October 2001

Jim Rotondi

Straightahead trumpeter/flugelhornist Jim Rotondi sleeps, brushes his teeth and swats flies in Manhattan Plaza, a federally funded housing tenement for musicians, actors and, oddly, elderly folk that housed Charles Mingus, Dexter Gordon and Walter Bishop in the 1970s. The rent is based on income, which is good because Rotondi, 38, has so far escaped widespread recognition. He’s been persistent: recording with One for All (his cooperative with Eric Alexander, Steve Davis, David Hazeltine and Joe Farnsworth), Ray Appleton and Dena DeRose; playing with the Carnegie Hall Jazz Band and Toshiko Akiyoshi; teaching at SUNY Purchase. He’s also cut three records as a leader for Criss Cross, but the press hasn’t dropped much ink. Entering his name into Google yields little more than reviews of albums he’s played on as a sideman. It keeps the rent cheap.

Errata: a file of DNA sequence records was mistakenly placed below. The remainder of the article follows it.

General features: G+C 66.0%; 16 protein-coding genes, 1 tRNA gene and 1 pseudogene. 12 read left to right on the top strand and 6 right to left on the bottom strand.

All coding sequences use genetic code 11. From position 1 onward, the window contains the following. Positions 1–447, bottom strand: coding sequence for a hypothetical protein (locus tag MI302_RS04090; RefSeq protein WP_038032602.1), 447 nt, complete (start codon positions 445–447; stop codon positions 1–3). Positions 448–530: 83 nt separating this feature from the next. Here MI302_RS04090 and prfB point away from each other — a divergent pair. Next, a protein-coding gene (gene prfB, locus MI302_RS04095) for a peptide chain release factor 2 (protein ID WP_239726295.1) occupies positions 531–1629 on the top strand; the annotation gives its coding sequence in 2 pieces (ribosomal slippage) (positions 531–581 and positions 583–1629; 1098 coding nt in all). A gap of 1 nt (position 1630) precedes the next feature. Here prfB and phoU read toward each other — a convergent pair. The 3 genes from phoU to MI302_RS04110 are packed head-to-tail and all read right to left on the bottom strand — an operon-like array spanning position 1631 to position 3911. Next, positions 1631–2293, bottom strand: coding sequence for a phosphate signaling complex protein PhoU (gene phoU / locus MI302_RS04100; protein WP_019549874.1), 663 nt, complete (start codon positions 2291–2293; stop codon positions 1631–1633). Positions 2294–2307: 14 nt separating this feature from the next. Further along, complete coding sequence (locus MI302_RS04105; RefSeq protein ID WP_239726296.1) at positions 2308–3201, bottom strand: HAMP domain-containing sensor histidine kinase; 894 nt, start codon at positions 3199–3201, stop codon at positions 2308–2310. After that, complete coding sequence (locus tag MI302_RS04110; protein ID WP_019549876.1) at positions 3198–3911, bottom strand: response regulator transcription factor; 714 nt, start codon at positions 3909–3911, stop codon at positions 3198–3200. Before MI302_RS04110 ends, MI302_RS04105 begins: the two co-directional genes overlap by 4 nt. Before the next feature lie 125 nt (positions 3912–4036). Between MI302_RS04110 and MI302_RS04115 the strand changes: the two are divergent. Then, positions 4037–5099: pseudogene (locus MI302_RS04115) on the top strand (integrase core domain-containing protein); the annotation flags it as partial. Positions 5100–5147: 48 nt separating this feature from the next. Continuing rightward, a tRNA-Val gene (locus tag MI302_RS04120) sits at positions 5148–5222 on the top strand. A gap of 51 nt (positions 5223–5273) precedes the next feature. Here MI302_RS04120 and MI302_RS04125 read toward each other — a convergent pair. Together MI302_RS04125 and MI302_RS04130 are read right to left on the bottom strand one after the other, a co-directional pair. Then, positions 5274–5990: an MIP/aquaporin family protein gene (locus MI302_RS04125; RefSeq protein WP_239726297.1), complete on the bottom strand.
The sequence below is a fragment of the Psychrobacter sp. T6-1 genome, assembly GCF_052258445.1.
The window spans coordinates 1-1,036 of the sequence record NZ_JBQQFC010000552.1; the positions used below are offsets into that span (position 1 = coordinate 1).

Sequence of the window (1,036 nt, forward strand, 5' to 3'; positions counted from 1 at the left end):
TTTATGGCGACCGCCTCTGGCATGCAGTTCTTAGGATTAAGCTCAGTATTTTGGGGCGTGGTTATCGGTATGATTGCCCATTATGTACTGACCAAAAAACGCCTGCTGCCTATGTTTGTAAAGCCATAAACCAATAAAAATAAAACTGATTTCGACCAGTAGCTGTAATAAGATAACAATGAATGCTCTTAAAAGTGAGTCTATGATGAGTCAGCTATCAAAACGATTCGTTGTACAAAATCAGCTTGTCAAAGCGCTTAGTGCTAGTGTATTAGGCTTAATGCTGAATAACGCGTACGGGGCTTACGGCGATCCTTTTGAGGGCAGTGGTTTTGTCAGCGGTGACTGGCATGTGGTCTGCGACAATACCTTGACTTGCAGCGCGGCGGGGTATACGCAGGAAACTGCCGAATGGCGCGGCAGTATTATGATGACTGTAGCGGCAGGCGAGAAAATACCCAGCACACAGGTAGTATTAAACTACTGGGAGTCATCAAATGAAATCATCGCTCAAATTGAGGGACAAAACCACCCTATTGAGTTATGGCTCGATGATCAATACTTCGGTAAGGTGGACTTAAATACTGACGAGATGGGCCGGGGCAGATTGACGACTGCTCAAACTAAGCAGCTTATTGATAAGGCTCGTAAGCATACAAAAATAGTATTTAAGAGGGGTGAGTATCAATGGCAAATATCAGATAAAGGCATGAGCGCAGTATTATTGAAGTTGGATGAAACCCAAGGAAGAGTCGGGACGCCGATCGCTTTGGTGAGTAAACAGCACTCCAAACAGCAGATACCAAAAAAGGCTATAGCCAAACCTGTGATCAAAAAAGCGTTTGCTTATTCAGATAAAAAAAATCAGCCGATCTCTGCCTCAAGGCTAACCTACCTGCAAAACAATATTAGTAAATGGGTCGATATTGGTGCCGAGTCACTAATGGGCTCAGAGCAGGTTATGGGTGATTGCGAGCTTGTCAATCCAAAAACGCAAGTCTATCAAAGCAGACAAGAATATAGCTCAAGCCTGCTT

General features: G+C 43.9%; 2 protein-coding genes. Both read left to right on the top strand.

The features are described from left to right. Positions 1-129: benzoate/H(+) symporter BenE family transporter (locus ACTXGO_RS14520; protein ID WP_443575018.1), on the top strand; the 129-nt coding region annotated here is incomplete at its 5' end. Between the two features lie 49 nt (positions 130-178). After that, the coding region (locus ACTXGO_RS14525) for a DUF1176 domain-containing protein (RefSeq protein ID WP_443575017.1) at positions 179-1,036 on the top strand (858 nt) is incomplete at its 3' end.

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Alan Nahigian

Jim Rotondi

The hopefully titled Destination Up, Rotondi’s first for Sharp Nine as leader (One for All cut Optimism for the label in 1998), may be his big chance to grab ears and capture hearts. The company he keeps, pianist Mulgrew Miller, vibist Joe Locke, bassist Peter Washington, drummer Joe Farnsworth and featured trombonist Steve Davis, places Rotondi in a unique situation. “With the exception of the two tracks Steve plays on, there is no other wind instrument,” Rotondi explains. “It’s the first time I’ve attempted anything like that. It is a less aggressive approach.”

The new group may be less aggressive, but Rotondi maintains that less aggressive doesn’t mean dated. “I feel that with One for All and my earlier leader efforts I’ve sort of gone after the straight hard bop, ’60s Blue Note influence, but I’m trying to update the sound a little bit; playing with Locke and Mulgrew made me do that. It pushed me in a different direction.” That direction is a laid-back, open sound, realized well with a version of Herbie Hancock’s “Yams,” Destination Up’s closing track, that sports a stretched-out tempo and sparse accompaniment. An up-to-date sound is nice, but most of all, Rotondi hopes the direction he’s moving in is, well, up. Of course, more attention might raise that low, income-based rent.
—Russell Carlson

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